Budget Director Mick Mulvaney testifies before the Senate Budget Committee on Capitol Hill in Washington, Tuesday, Feb. 13, 2018, on President Donald Trump's fiscal year 2019 budget proposal.

Credit: Susan Walsh/AP

Trump Budget Proposal Would Replace SNAP Benefits For Many With A Box Of Canned Goods

February 13, 2018

President Trump's budget contains a proposal that would drastically change food benefits for low-income Americans.

Currently, participants in the Supplemental Nutrition Assistance Program, or SNAP (formerly known as food stamps) receive paper or virtual coupons that can be spent at grocery stores on food items of their choosing. Under the new program, the majority of SNAP participants would get half their benefits in the form of what the Department of Agriculture is calling "America's Harvest Box" — a box of items such as canned beans, meats, and vegetables, as well as other shelf-stable products.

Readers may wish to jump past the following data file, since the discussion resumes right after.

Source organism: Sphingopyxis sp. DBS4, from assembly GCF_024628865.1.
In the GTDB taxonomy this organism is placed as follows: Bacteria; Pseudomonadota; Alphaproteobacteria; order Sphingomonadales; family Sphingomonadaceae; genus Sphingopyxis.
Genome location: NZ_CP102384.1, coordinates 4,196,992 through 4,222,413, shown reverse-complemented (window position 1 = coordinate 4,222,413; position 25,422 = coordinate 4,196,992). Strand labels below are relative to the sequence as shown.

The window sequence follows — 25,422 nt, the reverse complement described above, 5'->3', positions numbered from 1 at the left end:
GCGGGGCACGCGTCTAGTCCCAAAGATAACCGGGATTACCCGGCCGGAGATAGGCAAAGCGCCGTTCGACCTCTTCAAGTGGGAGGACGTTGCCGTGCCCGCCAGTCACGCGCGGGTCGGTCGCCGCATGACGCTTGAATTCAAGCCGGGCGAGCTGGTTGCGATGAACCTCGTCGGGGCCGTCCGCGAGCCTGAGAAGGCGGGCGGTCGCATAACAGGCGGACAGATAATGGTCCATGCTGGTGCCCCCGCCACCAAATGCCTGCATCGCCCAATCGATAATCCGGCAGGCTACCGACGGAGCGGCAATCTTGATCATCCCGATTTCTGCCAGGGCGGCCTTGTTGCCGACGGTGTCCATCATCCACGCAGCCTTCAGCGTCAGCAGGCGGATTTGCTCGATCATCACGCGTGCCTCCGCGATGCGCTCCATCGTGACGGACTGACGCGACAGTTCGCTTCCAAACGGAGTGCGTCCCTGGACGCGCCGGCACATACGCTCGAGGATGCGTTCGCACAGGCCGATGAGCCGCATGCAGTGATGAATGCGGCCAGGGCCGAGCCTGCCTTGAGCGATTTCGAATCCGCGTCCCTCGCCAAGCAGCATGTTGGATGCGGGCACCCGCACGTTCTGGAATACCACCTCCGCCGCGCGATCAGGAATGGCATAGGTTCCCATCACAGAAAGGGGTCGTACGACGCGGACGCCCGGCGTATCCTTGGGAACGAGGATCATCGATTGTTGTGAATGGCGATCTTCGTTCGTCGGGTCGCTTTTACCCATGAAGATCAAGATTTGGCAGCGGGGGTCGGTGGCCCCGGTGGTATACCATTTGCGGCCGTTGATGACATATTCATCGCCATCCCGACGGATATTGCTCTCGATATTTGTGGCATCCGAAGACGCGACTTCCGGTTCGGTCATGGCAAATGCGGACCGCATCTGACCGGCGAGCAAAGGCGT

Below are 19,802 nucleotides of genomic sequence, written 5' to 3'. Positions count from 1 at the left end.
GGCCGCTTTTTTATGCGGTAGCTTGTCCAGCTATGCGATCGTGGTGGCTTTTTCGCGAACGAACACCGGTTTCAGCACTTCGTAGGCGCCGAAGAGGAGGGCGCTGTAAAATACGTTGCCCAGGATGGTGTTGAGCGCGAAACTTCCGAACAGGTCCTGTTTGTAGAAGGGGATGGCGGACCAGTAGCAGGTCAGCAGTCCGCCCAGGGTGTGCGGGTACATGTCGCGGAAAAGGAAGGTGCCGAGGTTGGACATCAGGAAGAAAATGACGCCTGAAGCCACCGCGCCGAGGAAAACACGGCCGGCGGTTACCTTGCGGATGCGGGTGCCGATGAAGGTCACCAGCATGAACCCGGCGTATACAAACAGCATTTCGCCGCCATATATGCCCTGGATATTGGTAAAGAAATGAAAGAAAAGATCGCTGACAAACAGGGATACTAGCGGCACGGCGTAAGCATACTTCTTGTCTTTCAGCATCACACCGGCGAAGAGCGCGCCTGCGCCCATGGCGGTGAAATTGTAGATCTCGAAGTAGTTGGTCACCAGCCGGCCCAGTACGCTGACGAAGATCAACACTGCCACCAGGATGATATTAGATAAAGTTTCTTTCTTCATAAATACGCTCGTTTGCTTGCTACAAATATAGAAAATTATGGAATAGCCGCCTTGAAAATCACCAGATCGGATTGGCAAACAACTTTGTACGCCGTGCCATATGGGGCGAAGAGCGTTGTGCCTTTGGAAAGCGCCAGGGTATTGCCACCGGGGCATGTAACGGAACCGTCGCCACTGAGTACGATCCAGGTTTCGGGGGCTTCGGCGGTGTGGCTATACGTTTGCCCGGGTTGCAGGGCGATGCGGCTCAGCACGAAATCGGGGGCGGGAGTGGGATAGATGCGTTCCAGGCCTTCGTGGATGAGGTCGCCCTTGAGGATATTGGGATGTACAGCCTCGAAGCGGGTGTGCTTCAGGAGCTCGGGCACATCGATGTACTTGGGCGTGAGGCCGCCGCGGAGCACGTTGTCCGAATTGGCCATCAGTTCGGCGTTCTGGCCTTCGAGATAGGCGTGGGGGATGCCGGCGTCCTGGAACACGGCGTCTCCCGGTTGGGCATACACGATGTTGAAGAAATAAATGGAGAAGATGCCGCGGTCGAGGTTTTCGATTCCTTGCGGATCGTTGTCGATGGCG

In a briefing Monday, budget director Mick Mulvaney compared the new proposal to the popular meal-kit delivery service Blue Apron. But not everyone is buying it. Corby Kummer, food writer and senior editor at "The Atlantic," said the "harvest box" — which would not contain fresh fruit or vegetables — would stigmatize the SNAP program and make people who receive its benefits feel "forgotten and despised."

"This is the most stigmatizing, ugly idea," Kummer said.

"It's the government saying, in essence, you should be wearing brown burlap and wearing a scarlet 'P' for 'Poor,'" he continued.

Kummer also pointed out some of the practical hurdles the "harvest box" program would face. The cost of shipping the boxes would be significant, yet shipping costs were not factored into the savings projections associated with adopting the program. It is also unclear whether the "Blue Apron" model is a sustainable one. The company had a disappointing stock market debut in 2017 and is facing declining per-customer revenue. 

With those concerns in mind, Kummer is skeptical.

"There's absolutely no way this would work," he said.

Click the audio player above to hear more from Corby Kummer.


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